Two Stroke Diesel Engines
Unlike their 4-stroke counterparts, which may be naturally aspirated, or turbocharged, 2- stroke diesels must have a method to force air into the cylinder(s) to run, period. Most do this via a roots style supercharger, which does not really provide any 'boost,' or a combination supercharger/turbocharger.
Probably the most famous and well known engine brand that used 2-stroke diesels with superchargers and also super/turbo combos, is none other than Detroit Diesel. You do not see very many two stroke diesels on the road anymore, and even engines in stationary power situations are beginning to disappear. The reason is emissions. Like 2-stroke gasoline engines, 2-stroke diesels also pollute much worse than their 4 stroke counterparts. However, nearly all 2-stroke diesels have oil reserviours just like 4 stroke engines.
On the intake stroke, the supercharger is spinning, and forcing air into the cylinder, as the cylinder reaches the bottom of it's bore, the intake valve closes, and then the piston comes up to the top, where fuel is then injected, and the piston is forced down. That is the 2-strokes. The neat thing about these engines, and also why they pollute so much, is the supercharger also functions as an exhaust scavenging device, in that it pushes the exhaust out as well as brings in fresh air, during the last few moments before the piston comes up for another compression stroke.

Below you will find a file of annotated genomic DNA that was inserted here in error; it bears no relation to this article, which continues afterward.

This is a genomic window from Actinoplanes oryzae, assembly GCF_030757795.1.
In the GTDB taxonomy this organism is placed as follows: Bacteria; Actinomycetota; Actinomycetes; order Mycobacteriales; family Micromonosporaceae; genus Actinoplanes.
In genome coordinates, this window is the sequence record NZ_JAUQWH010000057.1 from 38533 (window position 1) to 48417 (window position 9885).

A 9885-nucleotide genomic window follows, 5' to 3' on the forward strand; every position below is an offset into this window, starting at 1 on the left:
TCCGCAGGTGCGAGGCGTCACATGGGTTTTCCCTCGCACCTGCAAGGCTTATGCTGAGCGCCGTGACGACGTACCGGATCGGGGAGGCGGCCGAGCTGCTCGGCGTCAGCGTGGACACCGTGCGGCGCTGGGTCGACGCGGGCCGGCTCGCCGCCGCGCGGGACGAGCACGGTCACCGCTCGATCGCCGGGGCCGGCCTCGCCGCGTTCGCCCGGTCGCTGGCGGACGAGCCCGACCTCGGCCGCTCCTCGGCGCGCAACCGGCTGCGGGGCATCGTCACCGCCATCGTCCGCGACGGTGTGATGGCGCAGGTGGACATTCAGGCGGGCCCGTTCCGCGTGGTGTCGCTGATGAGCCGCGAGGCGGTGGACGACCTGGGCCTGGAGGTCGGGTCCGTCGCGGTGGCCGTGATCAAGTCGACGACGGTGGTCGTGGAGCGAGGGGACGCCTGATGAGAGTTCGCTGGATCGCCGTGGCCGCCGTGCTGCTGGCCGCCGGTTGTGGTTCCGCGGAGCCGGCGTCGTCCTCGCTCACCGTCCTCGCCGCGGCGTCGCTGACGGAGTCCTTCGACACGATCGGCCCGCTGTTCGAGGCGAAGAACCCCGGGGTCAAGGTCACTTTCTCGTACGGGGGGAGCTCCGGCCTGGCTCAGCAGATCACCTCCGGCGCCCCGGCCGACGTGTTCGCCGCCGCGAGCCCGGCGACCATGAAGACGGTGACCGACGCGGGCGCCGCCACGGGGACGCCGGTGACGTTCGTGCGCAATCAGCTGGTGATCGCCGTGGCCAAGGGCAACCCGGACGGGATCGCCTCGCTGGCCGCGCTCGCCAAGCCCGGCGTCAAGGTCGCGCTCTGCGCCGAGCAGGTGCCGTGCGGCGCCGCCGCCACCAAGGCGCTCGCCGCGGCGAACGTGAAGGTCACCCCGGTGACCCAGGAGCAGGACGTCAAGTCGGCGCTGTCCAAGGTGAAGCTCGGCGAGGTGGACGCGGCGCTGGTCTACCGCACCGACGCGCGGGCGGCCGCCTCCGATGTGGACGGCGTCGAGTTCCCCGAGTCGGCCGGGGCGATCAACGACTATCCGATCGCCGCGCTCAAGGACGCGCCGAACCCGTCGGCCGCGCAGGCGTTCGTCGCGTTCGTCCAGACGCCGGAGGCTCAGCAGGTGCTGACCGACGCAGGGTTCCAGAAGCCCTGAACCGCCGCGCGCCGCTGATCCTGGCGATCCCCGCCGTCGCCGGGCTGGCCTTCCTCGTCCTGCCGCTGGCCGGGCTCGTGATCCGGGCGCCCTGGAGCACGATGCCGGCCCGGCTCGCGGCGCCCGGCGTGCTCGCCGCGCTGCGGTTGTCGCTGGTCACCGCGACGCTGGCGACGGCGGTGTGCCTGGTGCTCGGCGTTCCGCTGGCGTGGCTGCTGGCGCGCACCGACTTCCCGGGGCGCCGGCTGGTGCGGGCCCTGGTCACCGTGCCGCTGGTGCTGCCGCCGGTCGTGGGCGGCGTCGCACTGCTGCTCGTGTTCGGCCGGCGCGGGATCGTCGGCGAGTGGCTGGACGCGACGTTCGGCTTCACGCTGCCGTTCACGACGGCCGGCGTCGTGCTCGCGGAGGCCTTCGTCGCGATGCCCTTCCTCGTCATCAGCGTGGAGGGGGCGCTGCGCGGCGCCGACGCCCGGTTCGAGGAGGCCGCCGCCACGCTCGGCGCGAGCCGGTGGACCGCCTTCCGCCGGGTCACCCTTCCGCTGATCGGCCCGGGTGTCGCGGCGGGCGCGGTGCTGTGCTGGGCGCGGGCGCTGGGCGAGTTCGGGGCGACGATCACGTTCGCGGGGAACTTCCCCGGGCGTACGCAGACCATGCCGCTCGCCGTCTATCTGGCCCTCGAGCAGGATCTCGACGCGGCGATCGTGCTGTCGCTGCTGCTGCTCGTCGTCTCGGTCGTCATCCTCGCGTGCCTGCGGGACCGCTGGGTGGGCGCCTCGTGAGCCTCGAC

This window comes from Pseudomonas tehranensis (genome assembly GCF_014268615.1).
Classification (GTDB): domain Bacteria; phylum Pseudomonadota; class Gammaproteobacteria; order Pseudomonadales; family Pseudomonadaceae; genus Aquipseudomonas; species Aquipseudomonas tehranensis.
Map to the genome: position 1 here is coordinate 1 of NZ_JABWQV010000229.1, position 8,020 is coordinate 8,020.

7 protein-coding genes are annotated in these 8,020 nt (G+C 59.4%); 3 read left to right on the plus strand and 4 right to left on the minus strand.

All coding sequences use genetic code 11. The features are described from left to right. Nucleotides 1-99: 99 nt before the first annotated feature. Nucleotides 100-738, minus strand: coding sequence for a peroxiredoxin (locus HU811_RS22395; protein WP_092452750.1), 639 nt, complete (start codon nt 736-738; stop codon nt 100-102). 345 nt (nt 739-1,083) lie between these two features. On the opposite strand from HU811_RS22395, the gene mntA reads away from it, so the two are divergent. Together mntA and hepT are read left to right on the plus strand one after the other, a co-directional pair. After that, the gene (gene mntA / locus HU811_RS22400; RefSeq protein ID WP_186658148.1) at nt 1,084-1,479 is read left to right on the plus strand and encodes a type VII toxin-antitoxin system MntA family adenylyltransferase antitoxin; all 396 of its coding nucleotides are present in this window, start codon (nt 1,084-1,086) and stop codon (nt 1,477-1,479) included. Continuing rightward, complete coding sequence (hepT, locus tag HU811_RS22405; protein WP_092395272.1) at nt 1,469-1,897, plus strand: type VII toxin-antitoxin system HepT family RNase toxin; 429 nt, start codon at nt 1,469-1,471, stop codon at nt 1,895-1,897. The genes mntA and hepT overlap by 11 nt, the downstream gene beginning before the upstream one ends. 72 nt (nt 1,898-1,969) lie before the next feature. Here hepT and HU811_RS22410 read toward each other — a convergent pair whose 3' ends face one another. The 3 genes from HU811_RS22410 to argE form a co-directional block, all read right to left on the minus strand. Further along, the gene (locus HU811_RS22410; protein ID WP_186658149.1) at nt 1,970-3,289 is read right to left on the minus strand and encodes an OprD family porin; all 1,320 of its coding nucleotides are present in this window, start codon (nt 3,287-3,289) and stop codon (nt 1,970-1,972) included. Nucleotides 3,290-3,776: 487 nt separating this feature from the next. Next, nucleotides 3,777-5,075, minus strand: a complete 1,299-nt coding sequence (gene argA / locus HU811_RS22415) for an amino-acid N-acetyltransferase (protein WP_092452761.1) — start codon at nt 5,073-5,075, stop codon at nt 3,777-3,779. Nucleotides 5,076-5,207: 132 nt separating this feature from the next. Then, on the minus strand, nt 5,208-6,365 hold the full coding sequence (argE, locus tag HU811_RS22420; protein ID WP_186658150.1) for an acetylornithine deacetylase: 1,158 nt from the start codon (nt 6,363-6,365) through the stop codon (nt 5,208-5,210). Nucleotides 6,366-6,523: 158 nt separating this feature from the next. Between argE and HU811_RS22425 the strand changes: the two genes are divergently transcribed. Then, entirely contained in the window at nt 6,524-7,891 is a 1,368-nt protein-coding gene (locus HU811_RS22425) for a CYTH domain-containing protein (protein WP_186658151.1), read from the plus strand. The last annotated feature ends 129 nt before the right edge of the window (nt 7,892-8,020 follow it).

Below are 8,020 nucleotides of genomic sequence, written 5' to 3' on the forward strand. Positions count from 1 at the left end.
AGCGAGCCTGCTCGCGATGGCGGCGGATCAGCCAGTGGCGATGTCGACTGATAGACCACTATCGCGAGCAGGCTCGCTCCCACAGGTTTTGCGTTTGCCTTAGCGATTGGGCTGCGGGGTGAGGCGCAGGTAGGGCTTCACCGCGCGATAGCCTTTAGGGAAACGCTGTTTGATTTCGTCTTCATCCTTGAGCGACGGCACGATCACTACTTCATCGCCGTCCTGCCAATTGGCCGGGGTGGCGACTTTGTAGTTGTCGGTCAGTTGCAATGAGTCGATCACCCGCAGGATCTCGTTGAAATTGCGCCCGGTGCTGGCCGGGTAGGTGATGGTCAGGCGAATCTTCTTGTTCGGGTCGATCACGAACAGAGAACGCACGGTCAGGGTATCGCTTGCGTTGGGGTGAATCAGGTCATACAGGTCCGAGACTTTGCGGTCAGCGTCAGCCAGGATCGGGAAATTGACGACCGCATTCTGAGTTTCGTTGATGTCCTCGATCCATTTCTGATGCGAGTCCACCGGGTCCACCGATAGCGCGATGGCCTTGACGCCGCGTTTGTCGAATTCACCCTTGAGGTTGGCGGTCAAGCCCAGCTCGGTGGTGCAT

Most train locomotives, most notably the GP38-2 use 2-stroke engines. Most large container ships also use 2-stroke engines running at very slow speeds, sometimes full throttle is 100 rpm!
Another charecteristic of these engines are their sound. If you've ever heard a Detroit coming down the road, you KNOW it. at 600 rpm, the engine sounds like it's turning 1200. and at 3,000 rpm, it sounds like it's turning at 6,000 rpm.